RCW 36.70A.530 and the statutes relating to phased elimination of existing manufactured housing communities do not technically conflict and may be harmonized. RCW 36.70A.530 governs the development of growth management plans and development regulations. In other words, it specifies the kinds of land use laws and regulations that counties and cities may enact. RCW 35.63.161, RCW 35A.63.146, and RCW 36.70.493 govern orders for removal and phased elimination of manufactured housing communities, as well as the entry or removal of manufactured or mobile homes in such communities. In other words, the first statute sets out requirements for land use regulations that cities and counties must enact, and the second set of statutes set out requirements regarding entry and removal of manufactured or mobile homes and vehicles in existing manufactured housing communities. Because the objects of the regulations are different, and both can be fully complied with, there is no actual conflict.
However, compliance with both sets of statutes can lead to counter-intuitive results. In this case, local governments wish to rezone an area adjacent to Fairchild where mobile home parks are located from Manufactured Housing Residential to I-2 Heavy Industrial Zone to reduce population density and increase the area’s compatibility with Fairchild’s mission. They would like to ensure that the parks eventually stop operating by prohibiting the proprietors of the parks from accepting new tenants, ordering existing tenants to leave, or both. If such rezoning occurred, the existing manufactured housing communities would become a nonconforming use, which is “a use which lawfully existed prior to the enactment of a zoning ordinance, and which is maintained after the
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effective date of the ordinance, although it does not comply with the [current] zoning restrictions applicable to the district in which it is situated.” Rhod-A-Zalea & 35th, Inc. v. Snohomish County, 136 Wn.2d 1, 6, 959 P.2d 1024 (1988).
Without the prohibition on removal or phased elimination in RCW 35.63.161, RCW 35A.63.146, and RCW 36.70.493, Washington case law would likely permit a gradual relocation of residents under these circumstances. Nonconforming uses are “uniformly disfavored” because they limit the effectiveness of land-use controls, imperil the success of community plans, and injure property values. Rhod-A-Zalea & 35th, Inc., 136 Wn.2d at 8. The right to continue a nonconforming use despite a zoning ordinance that prohibits such a use, although sometimes referred to as a protected or vested right, only refers to the right not to have the use immediately terminated pursuant to the ordinance that prohibits the use. Id. at 5-6 (citing 1 Robert M. Anderson, American Law of Zoning § 6.01 (Kenneth H. Young ed., 4th ed. 1996); Richard L. Settle, Washington Land Use and Environmental Law and Practice § 2.7(d) (1983)); Seven Hills, LLC v. Chelan County, 198 Wn.2d 371, 398, 495 P.3d 778 (2021). Courts have consistently recognized that nonconforming uses are subject to subsequently enacted reasonable police power regulations; it is generally only when a regulation would immediately terminate the nonconforming use that courts have found the regulation invalid. Rhod-A-Zalea & 35th, Inc., 136 Wn.2d at 9-10 (citing cases).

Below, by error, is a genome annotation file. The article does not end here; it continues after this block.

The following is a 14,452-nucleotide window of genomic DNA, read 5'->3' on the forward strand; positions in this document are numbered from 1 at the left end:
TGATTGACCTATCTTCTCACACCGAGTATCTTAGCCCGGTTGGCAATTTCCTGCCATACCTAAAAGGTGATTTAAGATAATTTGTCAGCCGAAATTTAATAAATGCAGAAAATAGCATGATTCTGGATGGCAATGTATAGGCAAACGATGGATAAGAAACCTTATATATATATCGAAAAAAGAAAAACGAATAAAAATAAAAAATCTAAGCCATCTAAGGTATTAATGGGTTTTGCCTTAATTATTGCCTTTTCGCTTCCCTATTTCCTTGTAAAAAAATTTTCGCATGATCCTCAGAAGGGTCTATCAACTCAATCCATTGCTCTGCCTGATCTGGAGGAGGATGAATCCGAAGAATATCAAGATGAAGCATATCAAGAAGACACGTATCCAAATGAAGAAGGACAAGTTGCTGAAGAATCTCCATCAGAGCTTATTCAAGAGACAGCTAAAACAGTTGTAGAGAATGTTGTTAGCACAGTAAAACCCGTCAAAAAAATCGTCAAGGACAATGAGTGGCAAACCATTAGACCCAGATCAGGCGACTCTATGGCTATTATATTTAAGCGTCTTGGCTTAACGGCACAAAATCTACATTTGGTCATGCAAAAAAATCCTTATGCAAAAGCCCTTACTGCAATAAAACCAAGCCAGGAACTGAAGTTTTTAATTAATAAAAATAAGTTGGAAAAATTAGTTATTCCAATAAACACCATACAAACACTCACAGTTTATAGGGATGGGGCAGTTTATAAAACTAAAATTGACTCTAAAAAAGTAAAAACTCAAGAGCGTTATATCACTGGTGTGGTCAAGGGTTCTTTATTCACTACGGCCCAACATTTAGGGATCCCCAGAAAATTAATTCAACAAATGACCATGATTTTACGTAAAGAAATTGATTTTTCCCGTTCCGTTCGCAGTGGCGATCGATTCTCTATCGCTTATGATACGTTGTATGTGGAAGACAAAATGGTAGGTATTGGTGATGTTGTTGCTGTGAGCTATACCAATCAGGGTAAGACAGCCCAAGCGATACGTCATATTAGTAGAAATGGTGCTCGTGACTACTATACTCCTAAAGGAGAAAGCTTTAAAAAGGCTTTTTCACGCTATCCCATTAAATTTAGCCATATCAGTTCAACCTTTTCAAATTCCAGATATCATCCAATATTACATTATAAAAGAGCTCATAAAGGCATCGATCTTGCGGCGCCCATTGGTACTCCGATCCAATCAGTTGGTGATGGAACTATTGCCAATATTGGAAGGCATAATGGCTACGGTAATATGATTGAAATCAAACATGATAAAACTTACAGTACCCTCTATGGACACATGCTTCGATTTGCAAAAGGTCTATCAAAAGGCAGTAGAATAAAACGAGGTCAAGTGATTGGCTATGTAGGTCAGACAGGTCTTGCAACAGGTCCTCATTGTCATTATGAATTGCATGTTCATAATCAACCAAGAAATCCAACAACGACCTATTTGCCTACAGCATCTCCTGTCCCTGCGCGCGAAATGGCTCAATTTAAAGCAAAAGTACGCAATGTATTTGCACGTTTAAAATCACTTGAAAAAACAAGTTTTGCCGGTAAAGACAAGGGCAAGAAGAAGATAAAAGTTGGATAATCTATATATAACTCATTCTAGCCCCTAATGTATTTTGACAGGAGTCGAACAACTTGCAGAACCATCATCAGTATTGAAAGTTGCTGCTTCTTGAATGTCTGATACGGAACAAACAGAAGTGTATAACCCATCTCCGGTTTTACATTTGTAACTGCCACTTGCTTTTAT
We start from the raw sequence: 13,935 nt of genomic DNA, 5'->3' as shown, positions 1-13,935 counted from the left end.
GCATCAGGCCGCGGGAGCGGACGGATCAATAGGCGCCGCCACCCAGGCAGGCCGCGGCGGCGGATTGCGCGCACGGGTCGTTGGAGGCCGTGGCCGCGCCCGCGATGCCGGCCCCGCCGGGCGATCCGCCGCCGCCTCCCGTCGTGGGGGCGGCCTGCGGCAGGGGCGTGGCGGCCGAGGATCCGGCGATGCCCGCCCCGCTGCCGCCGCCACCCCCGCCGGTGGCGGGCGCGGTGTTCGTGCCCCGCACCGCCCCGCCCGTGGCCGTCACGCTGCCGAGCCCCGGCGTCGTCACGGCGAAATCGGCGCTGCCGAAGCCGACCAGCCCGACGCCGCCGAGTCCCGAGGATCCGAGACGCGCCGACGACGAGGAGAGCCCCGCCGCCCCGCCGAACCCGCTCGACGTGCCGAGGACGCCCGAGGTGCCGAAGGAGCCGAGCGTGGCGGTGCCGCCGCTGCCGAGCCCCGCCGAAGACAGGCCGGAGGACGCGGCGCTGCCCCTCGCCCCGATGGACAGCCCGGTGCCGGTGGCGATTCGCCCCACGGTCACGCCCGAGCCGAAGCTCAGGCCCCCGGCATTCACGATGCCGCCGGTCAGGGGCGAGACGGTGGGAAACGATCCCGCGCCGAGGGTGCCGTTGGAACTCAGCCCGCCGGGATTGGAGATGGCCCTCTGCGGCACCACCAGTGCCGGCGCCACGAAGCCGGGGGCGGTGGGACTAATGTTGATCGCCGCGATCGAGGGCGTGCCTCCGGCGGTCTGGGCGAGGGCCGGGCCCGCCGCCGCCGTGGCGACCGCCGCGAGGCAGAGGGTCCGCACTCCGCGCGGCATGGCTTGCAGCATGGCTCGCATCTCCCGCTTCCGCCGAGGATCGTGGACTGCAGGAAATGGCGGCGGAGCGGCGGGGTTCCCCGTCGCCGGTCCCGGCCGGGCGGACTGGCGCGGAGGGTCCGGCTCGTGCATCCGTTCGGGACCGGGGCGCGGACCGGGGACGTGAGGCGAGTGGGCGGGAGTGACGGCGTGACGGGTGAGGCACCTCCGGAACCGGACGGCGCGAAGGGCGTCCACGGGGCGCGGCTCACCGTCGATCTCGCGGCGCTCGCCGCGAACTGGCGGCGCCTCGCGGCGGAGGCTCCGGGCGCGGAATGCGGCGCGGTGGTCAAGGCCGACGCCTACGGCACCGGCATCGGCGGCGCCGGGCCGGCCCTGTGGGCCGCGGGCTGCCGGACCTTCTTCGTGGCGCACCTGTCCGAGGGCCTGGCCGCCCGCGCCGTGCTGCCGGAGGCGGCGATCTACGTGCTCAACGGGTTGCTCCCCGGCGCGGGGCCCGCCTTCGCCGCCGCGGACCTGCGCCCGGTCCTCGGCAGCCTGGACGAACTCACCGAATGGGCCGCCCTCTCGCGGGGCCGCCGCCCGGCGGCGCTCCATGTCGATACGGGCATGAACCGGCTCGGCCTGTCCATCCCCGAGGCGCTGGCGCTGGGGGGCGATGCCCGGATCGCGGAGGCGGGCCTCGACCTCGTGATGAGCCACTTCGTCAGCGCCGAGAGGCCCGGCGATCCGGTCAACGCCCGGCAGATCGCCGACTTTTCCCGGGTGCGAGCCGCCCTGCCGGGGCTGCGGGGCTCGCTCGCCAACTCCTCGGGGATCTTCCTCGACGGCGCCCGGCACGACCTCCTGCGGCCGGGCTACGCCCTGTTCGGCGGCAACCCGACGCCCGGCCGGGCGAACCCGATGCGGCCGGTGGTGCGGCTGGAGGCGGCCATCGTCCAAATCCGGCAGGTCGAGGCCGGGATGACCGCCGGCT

However, the prohibition in RCW 35.63.161(1), RCW 35A.63.146(1), and RCW 36.70.493(1) is clear, and a court would likely find it applies here to prevent the local governments from ordering a phased elimination of the existing mobile home parks if the community became nonconforming due to a rezoning of the area, even if the relocation of residents took place gradually due to attrition. Nor could a local government prohibit the entry of a new tenant into a manufactured or mobile home park on the basis of the community’s nonconforming use status. These provisions would apply regardless of the basis for the nonconforming use status, and would seem to permanently prevent the removal or phased elimination of the mobile home parks through zoning ordinances.
Because the focus of RCW 36.70A.530(3) is on development in the vicinity of a military installation, whereas RCW 35.63.161(1) and its sister provisions apply to existing manufactured housing communities, the statutes are not technically in direct conflict. However, that does not mean the dilemma faced by the local governments in Spokane County is easily resolved, or that clarifying legislation would not be helpful. Even apart from any impact on Fairchild’s ability to carry out its mission, the local governments have safety concerns that they say they cannot effectively address given the restrictions in RCW 35.63.161, RCW 35A.63.146, and RCW 36.70.493 that prevent the removal or phased elimination of the mobile home parks through zoning ordinances. Additional legislation to clarify whether and when any exception for health, safety, and welfare, or to permit a military installation to carry out its mission, would apply may be helpful.
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Similarly, given RCW 36.70A.530(3)’s focus on development, legislative clarification regarding whether its provisions also apply to existing housing or other structures that may interfere with the ability of a military installation to carry out its mission could help local governments properly balance competing priorities. Of course, if the legislature were to clarify that the statute does apply to existing housing, it may well create a conflict with RCW 35.63.161, RCW 35A.63.146, and RCW 36.70.493, making it all the more important that those provisions also be clarified to identify any applicable exceptions.
For these reasons, we conclude that RCW 35.63.161, RCW 35A.63.146, and RCW 36.70.493 prevent a local government from ordering the removal or phased elimination of an existing manufactured housing community for nonconforming use, regardless of the basis for the nonconforming use determination.
ROBERT W. FERGUSON
Deputy Solicitor General
 Although your question arises with regard to a specific city and a specific military installation, our analysis is necessarily general. Attorney General Opinions do not focus on specific disputes, but address state law more generally. AGO 2016 No. 1, at 3. We recite the facts giving rise to your question for the purpose of providing context helpful to understanding our legal analysis, without claiming to resolve any specific dispute as to the underlying facts.
 You have not asked, and therefore we do not address, whether local governments may have other non-zoning tools available, such as purchasing land directly, to relocate manufactured or mobile home parks.